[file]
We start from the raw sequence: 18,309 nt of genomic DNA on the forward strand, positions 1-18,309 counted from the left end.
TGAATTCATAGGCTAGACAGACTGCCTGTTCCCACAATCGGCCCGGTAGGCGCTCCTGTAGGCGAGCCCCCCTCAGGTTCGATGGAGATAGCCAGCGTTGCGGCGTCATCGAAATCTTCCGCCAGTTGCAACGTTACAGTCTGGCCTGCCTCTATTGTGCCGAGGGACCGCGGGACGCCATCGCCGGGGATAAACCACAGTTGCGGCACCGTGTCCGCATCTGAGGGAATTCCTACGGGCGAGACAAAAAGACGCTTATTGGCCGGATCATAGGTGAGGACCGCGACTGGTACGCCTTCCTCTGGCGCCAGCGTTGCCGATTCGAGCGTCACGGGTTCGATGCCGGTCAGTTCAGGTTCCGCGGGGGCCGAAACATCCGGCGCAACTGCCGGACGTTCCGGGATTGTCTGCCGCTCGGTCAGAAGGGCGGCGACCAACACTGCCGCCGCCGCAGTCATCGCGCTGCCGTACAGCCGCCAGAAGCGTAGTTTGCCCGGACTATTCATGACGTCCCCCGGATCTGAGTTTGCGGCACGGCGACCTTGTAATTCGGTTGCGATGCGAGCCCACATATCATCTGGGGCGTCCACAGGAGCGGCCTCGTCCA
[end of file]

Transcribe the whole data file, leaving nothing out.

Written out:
We start from the raw sequence: 18,309 nt of genomic DNA on the forward strand, positions 1-18,309 counted from the left end.
TGAATTCATAGGCTAGACAGACTGCCTGTTCCCACAATCGGCCCGGTAGGCGCTCCTGTAGGCGAGCCCCCCTCAGGTTCGATGGAGATAGCCAGCGTTGCGGCGTCATCGAAATCTTCCGCCAGTTGCAACGTTACAGTCTGGCCTGCCTCTATTGTGCCGAGGGACCGCGGGACGCCATCGCCGGGGATAAACCACAGTTGCGGCACCGTGTCCGCATCTGAGGGAATTCCTACGGGCGAGACAAAAAGACGCTTATTGGCCGGATCATAGGTGAGGACCGCGACTGGTACGCCTTCCTCTGGCGCCAGCGTTGCCGATTCGAGCGTCACGGGTTCGATGCCGGTCAGTTCAGGTTCCGCGGGGGCCGAAACATCCGGCGCAACTGCCGGACGTTCCGGGATTGTCTGCCGCTCGGTCAGAAGGGCGGCGACCAACACTGCCGCCGCCGCAGTCATCGCGCTGCCGTACAGCCGCCAGAAGCGTAGTTTGCCCGGACTATTCATGACGTCCCCCGGATCTGAGTTTGCGGCACGGCGACCTTGTAATTCGGTTGCGATGCGAGCCCACATATCATCTGGGGCGTCCACAGGAGCGGCCTCGTCCA